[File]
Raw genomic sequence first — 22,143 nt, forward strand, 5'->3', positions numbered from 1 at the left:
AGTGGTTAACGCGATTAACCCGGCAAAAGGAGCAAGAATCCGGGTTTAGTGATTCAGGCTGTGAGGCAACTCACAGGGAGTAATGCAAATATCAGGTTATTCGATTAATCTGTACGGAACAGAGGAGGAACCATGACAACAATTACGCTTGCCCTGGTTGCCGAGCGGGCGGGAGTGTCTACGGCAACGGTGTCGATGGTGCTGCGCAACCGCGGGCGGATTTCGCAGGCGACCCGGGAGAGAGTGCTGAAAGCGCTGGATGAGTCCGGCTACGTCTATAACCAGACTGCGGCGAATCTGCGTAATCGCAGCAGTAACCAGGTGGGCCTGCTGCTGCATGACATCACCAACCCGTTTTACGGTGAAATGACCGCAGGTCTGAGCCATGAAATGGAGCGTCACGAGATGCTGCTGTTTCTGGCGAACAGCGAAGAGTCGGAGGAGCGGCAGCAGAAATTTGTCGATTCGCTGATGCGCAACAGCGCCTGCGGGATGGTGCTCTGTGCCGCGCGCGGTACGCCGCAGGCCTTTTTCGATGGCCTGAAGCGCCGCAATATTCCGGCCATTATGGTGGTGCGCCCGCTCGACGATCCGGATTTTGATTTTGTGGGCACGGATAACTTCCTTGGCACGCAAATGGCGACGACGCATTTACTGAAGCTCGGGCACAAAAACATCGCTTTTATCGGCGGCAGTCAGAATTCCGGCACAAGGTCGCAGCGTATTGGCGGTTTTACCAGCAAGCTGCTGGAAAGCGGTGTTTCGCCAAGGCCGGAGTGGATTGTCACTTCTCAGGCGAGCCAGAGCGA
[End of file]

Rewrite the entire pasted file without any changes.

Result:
Raw genomic sequence first — 22,143 nt, forward strand, 5'->3', positions numbered from 1 at the left:
AGTGGTTAACGCGATTAACCCGGCAAAAGGAGCAAGAATCCGGGTTTAGTGATTCAGGCTGTGAGGCAACTCACAGGGAGTAATGCAAATATCAGGTTATTCGATTAATCTGTACGGAACAGAGGAGGAACCATGACAACAATTACGCTTGCCCTGGTTGCCGAGCGGGCGGGAGTGTCTACGGCAACGGTGTCGATGGTGCTGCGCAACCGCGGGCGGATTTCGCAGGCGACCCGGGAGAGAGTGCTGAAAGCGCTGGATGAGTCCGGCTACGTCTATAACCAGACTGCGGCGAATCTGCGTAATCGCAGCAGTAACCAGGTGGGCCTGCTGCTGCATGACATCACCAACCCGTTTTACGGTGAAATGACCGCAGGTCTGAGCCATGAAATGGAGCGTCACGAGATGCTGCTGTTTCTGGCGAACAGCGAAGAGTCGGAGGAGCGGCAGCAGAAATTTGTCGATTCGCTGATGCGCAACAGCGCCTGCGGGATGGTGCTCTGTGCCGCGCGCGGTACGCCGCAGGCCTTTTTCGATGGCCTGAAGCGCCGCAATATTCCGGCCATTATGGTGGTGCGCCCGCTCGACGATCCGGATTTTGATTTTGTGGGCACGGATAACTTCCTTGGCACGCAAATGGCGACGACGCATTTACTGAAGCTCGGGCACAAAAACATCGCTTTTATCGGCGGCAGTCAGAATTCCGGCACAAGGTCGCAGCGTATTGGCGGTTTTACCAGCAAGCTGCTGGAAAGCGGTGTTTCGCCAAGGCCGGAGTGGATTGTCACTTCTCAGGCGAGCCAGAGCGA